Advertisement

From Bq cm−3 to Bq cm−2 (and conversely)—part 2: useful dataset to apply the conversion to decommissioning operations

  • Sophie BillonEmail author
  • Paul Sardini
  • Sylvain Leblond
  • Pascal Fichet
Article
  • 13 Downloads

Abstract

A large set of key parameters is provided to use in decommissioning operations, the conversion method fully described in the companion paper “From Bq cm−3 to Bq cm−2 (and conversely)—part 1: a useful conversion for autoradiography”. Maximum range RMAX and emission fraction FE are given for a large combination of radionuclides (3H, 14C, 60Co, 137Cs, 235U, 238U, 239Pu and 240Pu) and materials (plastic, concrete and steel) encountered in nuclear facilities. Geometric factor of the detector efficiency is investigated to consider the common complications related to the analysis of the contaminated facilities such as irregular surface or distance between detector and contaminated surface.

Keywords

Dismantling context Geant4 Emission fraction Alpha, beta and gamma emissions and their ranges in plastic, concrete, steel and air 

Notes

Acknowledgements

This work, included in the MAUD project, was performed within the Investments for the future program of the French Government and operated by the French National Radioactive Waste Management Agency (Andra). We would like to thank the reviewers for their constructive comments and criticisms in reviewing the paper.

Supplementary material

10967_2019_6540_MOESM1_ESM.docx (2 mb)
Supplementary material 1 (DOCX 2043 kb)

References

  1. 1.
    OECD NEA (2014) R&D and Innovation Needs for Decommissioning Nuclear Facilities, Nuclear Energy Agency, report No. 7191Google Scholar
  2. 2.
    ISO 7503-2 (2016) Measurement of radioactivity –Measurement and evaluation of surface contamination—Part 2: Test method using wipe testsGoogle Scholar
  3. 3.
    L’Annunziata MF (2012) Handbook of radioactivity analysis, 3rd edn. Academic Press, CambridgeGoogle Scholar
  4. 4.
    Fichet P, Bresson F, Leskinen A, Goutelard F, Ikonen J, Siitari-Kaupi M (2012) Tritium analysis in building dismantling process using digital autoradiography. J Radioanal Nucl Chem 291:869–875CrossRefGoogle Scholar
  5. 5.
    Leskinen A, Fichet P, Siitari-Kauppi M, Goutelard F (2013) Digital autoradiography (DA) in quantification of trace level beta emitters on concrete. J Radioanal Nucl Chem 298:153–161CrossRefGoogle Scholar
  6. 6.
    Haudebourg R, Fichet P (2016) A non-destructive and on-site digital autoradiography-based tool to identify contaminating radionuclide in nuclear wastes and facilities to be dismantled. J Radioanal Nucl Chem 309:551–561Google Scholar
  7. 7.
    ISO 9698 (2010) Water quality—Determination of tritium activity concentration—liquid scintillation counting methodGoogle Scholar
  8. 8.
    Billon S, Sardini P, Leblond S, Fichet P (2019) From Bq cm−3 to Bq cm−2 (and conversely)- part 1: a useful conversion for autoradiography. J Radioanal Nucl Chem (in press) Google Scholar
  9. 9.
    ISO 7503-3 (2016) Measurement of radioactivity. Measurement and evaluation of surface contamination- Part 3: Apparatus calibrationGoogle Scholar
  10. 10.
    Eckerman KF, Sjoreen AL (2004) Radiological toolbox user’s manual. Department of Energy, United StatesCrossRefGoogle Scholar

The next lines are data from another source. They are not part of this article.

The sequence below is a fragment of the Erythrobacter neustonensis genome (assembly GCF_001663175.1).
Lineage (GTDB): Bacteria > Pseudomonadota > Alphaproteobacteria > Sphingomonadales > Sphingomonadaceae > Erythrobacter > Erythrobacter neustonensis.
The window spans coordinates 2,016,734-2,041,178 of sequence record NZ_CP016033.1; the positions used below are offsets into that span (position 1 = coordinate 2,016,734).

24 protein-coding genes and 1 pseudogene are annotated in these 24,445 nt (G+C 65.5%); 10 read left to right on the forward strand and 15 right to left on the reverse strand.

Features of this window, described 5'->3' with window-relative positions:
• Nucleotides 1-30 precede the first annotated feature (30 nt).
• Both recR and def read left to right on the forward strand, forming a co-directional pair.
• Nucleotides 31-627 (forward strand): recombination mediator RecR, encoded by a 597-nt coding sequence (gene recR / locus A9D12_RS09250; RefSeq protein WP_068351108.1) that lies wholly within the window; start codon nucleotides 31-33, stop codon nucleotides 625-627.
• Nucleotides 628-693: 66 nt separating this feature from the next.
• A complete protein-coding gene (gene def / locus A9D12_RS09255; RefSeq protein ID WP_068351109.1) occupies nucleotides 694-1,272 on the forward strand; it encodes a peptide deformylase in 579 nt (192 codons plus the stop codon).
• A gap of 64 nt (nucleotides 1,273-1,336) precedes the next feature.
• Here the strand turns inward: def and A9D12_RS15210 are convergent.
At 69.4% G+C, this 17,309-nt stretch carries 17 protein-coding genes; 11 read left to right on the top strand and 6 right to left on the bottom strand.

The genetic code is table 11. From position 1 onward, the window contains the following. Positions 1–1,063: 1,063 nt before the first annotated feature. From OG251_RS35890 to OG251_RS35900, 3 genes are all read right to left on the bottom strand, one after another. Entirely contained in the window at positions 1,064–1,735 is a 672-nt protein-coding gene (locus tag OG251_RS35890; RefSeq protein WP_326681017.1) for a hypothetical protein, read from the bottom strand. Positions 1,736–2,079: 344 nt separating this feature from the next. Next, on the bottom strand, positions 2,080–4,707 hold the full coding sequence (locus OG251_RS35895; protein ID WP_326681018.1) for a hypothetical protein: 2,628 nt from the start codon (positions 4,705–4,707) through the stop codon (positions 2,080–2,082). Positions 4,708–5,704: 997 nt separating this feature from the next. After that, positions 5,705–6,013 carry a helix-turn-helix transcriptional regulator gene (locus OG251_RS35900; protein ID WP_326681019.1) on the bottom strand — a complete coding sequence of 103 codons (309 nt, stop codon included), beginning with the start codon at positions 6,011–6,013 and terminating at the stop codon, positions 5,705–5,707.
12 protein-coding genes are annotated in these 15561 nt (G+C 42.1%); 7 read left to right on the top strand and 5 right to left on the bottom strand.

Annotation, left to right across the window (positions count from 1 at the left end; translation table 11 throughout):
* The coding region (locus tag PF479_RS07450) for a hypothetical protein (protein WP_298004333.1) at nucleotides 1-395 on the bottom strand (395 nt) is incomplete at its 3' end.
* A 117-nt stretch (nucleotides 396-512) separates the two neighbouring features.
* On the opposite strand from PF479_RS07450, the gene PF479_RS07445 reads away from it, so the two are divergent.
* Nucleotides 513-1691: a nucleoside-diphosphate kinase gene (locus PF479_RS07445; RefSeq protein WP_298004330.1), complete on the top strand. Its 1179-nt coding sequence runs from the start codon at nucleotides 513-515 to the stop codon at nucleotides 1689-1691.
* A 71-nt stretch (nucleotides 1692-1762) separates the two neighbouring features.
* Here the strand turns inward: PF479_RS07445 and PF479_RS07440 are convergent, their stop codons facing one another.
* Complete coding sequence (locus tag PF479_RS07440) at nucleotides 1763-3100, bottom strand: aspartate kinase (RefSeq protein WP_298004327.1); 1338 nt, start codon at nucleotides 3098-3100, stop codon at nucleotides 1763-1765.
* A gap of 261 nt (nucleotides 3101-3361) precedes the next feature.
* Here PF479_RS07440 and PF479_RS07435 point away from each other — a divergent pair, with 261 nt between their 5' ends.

11. 11.
    Laboratoire National Henri Becquerel, Library for gamma and alpha emissions http://www.lnhb.fr/nuclear-data/module-lara/. Accessed 6 May 2018
  12. 12.
    Agostinelli S, Allison J, Amako K, Apostolakis J, Araujo H, Arce P, Asai M, Axen D, Banerjee S, Barrand G, Behner F, Bellagamba L, Boudreau J, Broglia L, Brunengo A, Burkhardt H, Chauvie S, Chuma J, Chytracek R, Cooperman G, Cosmo G, Degtyarenko P, Dell’Acqua A, Depaola G, Dietrich D, Enami R, Feliciello A, Ferguson C, Fesefeldt H, Folger G, Foppiano F, Forti A, Garelli S, Giani S, Giannitrapani R, Gibin D, Gomez Cadenas JJ (2003) GEANT4—a simulation toolkit. Nucl Instrum Methods Phys Res A 506:250–303CrossRefGoogle Scholar
  13. 13.
    ISO 7503-1 (2016) Measurement of radioactivity- Measurement and evaluation of surface contamination- Part 1: General principlesGoogle Scholar
  14. 14.
    Schuler C, Butterweck G, Wernli C, Bochud F, Valley JF (2007). Calibration and Verification of Surface Contamination Meters-Procedures and Techniques. Paul Scherrer InstitutGoogle Scholar
  15. 15.
    Donnard J (2007) Étude et conception d’un imageur bêta à très haute résolution spatiale. PhD thesis of the university of Nantes, France, 204 ppGoogle Scholar
  16. 16.
    Ilic R, Durrani SA (2003) Solid state nuclear track detector (Chapter 3). In: L’Annunziata MF (ed) Handbook of radioactivity analysis, 2nd edn. Elsevier Science, Amsterdam, pp 179–237CrossRefGoogle Scholar
  17. 17.
    Nelson G, Reilly D (1991) Gamma-ray interactions with matter. Passive nondestructive analysis of nuclear materials, 27–42Google Scholar
  18. 18.
    Berger MJ, Hubbell JH (1992) Photon attenuation coefficient. No. CRC Handbook of Chemistry and Physics, 73rd Ed. https://www.nist.gov/. Accessed 24 Oct 2018
  19. 19.
    Hubbell JH (1969) Photon cross sections, attenuation coefficients, and energy absorption coefficients from 10 keV to 100 GeV. National Bureau of StandardsGoogle Scholar

Copyright information

© Akadémiai Kiadó, Budapest, Hungary 2019

Authors and Affiliations

  1. 1.ERM CompanyPoitiersFrance
  2. 2.Université de Poitiers, UMR 7285, CNRS, IC2MPPoitiers cedex 9France
  3. 3.Den-SEARS, CEA, Université Paris-SaclayGif Sur YvetteFrance

Personalised recommendations